to one operative denition. It is for this reason that the importance of examining
the fundamental principles of both Big Data and Big Data analytics is crucial,
emphasising that while predominant technologies may change over time, the
general principles of data science are unlikely to be altered in the coming decades.2
Consequently, a brief discussion of the essential underlying and operational
characteristics of Big Data and Big Data analytics will follow in order to introduce
the topic and to set the general context of the paper.
Big Data
Big Data refers to the ‘massive quantities of information produced by and about
people, things and their interactions’, or ‘digital traces le by people’.3 Although
typically associated with modern technologies, Big Data is not an entirely
new concept. Indeed, industry, government and academia have long produced
computerised datasets, with national censuses being one such example.4 However,
compiling census data is a closely controlled process.5 Censuses are conducted once
every ve years, ask a limited number of questions within conned local areas and
are typically inexible in nature in that once a census is set, questions cannot be
added or removed.6 Big Data, on the other hand, is generated continuously and
seeks to be exhaustive and ne-grained in scope, as well as scalable and exible in its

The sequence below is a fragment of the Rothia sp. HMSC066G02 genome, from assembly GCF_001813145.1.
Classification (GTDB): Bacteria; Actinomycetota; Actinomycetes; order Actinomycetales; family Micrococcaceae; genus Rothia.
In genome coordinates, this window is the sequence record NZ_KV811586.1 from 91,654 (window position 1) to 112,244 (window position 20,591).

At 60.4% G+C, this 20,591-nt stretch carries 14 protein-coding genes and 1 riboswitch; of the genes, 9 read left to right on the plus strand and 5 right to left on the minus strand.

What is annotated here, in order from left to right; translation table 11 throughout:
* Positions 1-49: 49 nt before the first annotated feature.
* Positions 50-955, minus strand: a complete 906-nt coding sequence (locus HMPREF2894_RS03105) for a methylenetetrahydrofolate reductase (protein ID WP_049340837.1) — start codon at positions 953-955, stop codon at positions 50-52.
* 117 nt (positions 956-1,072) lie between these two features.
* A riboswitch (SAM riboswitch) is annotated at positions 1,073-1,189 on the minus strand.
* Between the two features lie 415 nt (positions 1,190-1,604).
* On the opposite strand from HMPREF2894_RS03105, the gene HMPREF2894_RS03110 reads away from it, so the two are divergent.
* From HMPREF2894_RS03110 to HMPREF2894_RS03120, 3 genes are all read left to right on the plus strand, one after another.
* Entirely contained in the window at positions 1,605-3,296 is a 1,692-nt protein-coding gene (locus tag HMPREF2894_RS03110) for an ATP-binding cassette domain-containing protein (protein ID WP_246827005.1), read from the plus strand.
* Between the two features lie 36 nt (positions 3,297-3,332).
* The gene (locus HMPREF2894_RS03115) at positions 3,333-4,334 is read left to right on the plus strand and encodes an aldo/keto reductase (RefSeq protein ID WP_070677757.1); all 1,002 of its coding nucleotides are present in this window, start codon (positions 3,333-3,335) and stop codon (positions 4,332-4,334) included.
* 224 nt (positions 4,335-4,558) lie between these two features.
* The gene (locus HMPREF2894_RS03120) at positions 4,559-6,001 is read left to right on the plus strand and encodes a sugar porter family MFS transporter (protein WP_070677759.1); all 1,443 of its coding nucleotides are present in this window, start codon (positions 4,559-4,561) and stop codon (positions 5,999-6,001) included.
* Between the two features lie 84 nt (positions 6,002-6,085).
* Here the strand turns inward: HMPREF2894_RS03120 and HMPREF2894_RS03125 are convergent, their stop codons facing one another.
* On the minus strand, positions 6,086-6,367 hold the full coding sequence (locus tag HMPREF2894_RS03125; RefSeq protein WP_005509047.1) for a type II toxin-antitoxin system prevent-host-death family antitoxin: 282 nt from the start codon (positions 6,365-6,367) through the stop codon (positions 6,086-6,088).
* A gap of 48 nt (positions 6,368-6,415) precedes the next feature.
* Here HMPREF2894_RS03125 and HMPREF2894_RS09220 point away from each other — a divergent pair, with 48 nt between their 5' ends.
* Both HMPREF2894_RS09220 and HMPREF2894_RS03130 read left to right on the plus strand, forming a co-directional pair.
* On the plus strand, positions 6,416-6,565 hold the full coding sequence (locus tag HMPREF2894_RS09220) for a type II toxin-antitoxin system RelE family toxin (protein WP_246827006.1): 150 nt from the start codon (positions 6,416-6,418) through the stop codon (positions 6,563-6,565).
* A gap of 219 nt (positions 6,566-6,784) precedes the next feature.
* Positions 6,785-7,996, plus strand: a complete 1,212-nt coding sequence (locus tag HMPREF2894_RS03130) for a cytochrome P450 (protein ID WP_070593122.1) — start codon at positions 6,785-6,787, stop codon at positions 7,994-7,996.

production.7 us, Big Data is not stagnant8 and is recorded in or near real-time.9
Everyday examples of Big Data production include digital CCTV and social media
However, while the volume and variety of data available today may have
outstripped the capacity of manual analysis,11 the sole dening characteristic of Big
1 Richard Kemp, ‘Legal Aspects of Managing Big Data’ (2014) 30 Computer Law & Security
Review 482, [3].
2 Foster Provost and Tom Fawcett, ‘Data Science and its Relationship to Big Data and Data Driven
Decision Making’ (2013) 1(1) Big Data 51, 58.
3 Danah Boyd and Kate Crawford, ‘Critical uestions for Big Data’ (2012) 15(5) Information,
Communication and Society 662, 662.
4 Caroline Compton, Fleur Johns and Wayne Wobcke, ‘e Promise and Problems of Including “Big
Data” in Ocial Government Statistics’ e Conversation (Australia, 11 November 2018) 1,1.
5 Rob Kitchin, ‘Big Data, New Epistemologies and Paradigm Shis’ (2014) 1(1) Big Data and
Society 1, 2.
6 ibid.
7 ibid.
8 Tom Kulik, ‘A Kick in the Assets: e Big Deal about Data & IP’ Above the Law (United States, 20
November 2017) 1,1.
9 Kitchin (n 5) 1.
10 ibid 2.
11 Provost, Fawcett (n 2) 51.
e Deployment of Big Data Analytics Technologies in Law Firms in Ireland 47
Data, despite many trite proclamations, is not the sheer volume of data involved.12